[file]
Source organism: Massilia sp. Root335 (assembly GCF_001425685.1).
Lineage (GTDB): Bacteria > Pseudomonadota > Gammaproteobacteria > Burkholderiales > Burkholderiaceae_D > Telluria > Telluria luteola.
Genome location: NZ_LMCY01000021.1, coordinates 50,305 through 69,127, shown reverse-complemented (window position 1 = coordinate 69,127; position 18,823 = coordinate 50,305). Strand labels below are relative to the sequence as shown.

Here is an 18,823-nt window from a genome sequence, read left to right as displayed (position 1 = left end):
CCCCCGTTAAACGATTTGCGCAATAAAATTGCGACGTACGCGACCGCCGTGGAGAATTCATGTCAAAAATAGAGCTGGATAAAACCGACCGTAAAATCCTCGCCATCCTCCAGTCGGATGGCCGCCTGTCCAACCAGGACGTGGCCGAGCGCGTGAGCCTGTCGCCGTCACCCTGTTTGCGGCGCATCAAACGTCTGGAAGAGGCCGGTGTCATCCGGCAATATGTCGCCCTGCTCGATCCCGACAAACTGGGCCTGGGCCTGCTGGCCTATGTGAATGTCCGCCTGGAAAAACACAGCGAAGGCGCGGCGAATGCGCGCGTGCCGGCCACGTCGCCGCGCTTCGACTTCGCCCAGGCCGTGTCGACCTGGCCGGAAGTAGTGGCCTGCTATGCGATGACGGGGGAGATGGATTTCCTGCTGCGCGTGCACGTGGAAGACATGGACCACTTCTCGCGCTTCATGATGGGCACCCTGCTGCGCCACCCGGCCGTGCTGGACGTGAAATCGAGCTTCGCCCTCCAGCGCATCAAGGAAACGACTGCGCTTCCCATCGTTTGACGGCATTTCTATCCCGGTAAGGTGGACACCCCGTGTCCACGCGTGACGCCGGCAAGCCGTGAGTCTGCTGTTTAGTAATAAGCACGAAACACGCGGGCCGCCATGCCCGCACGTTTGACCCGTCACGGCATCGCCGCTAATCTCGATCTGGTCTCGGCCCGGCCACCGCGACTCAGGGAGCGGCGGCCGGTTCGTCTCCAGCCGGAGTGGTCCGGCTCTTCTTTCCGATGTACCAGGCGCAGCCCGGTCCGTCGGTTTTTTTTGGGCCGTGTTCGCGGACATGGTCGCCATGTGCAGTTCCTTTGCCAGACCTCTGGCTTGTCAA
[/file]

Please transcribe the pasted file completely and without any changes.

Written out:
Source organism: Massilia sp. Root335 (assembly GCF_001425685.1).
Lineage (GTDB): Bacteria > Pseudomonadota > Gammaproteobacteria > Burkholderiales > Burkholderiaceae_D > Telluria > Telluria luteola.
Genome location: NZ_LMCY01000021.1, coordinates 50,305 through 69,127, shown reverse-complemented (window position 1 = coordinate 69,127; position 18,823 = coordinate 50,305). Strand labels below are relative to the sequence as shown.

Here is an 18,823-nt window from a genome sequence, read left to right as displayed (position 1 = left end):
CCCCCGTTAAACGATTTGCGCAATAAAATTGCGACGTACGCGACCGCCGTGGAGAATTCATGTCAAAAATAGAGCTGGATAAAACCGACCGTAAAATCCTCGCCATCCTCCAGTCGGATGGCCGCCTGTCCAACCAGGACGTGGCCGAGCGCGTGAGCCTGTCGCCGTCACCCTGTTTGCGGCGCATCAAACGTCTGGAAGAGGCCGGTGTCATCCGGCAATATGTCGCCCTGCTCGATCCCGACAAACTGGGCCTGGGCCTGCTGGCCTATGTGAATGTCCGCCTGGAAAAACACAGCGAAGGCGCGGCGAATGCGCGCGTGCCGGCCACGTCGCCGCGCTTCGACTTCGCCCAGGCCGTGTCGACCTGGCCGGAAGTAGTGGCCTGCTATGCGATGACGGGGGAGATGGATTTCCTGCTGCGCGTGCACGTGGAAGACATGGACCACTTCTCGCGCTTCATGATGGGCACCCTGCTGCGCCACCCGGCCGTGCTGGACGTGAAATCGAGCTTCGCCCTCCAGCGCATCAAGGAAACGACTGCGCTTCCCATCGTTTGACGGCATTTCTATCCCGGTAAGGTGGACACCCCGTGTCCACGCGTGACGCCGGCAAGCCGTGAGTCTGCTGTTTAGTAATAAGCACGAAACACGCGGGCCGCCATGCCCGCACGTTTGACCCGTCACGGCATCGCCGCTAATCTCGATCTGGTCTCGGCCCGGCCACCGCGACTCAGGGAGCGGCGGCCGGTTCGTCTCCAGCCGGAGTGGTCCGGCTCTTCTTTCCGATGTACCAGGCGCAGCCCGGTCCGTCGGTTTTTTTTGGGCCGTGTTCGCGGACATGGTCGCCATGTGCAGTTCCTTTGCCAGACCTCTGGCTTGTCAA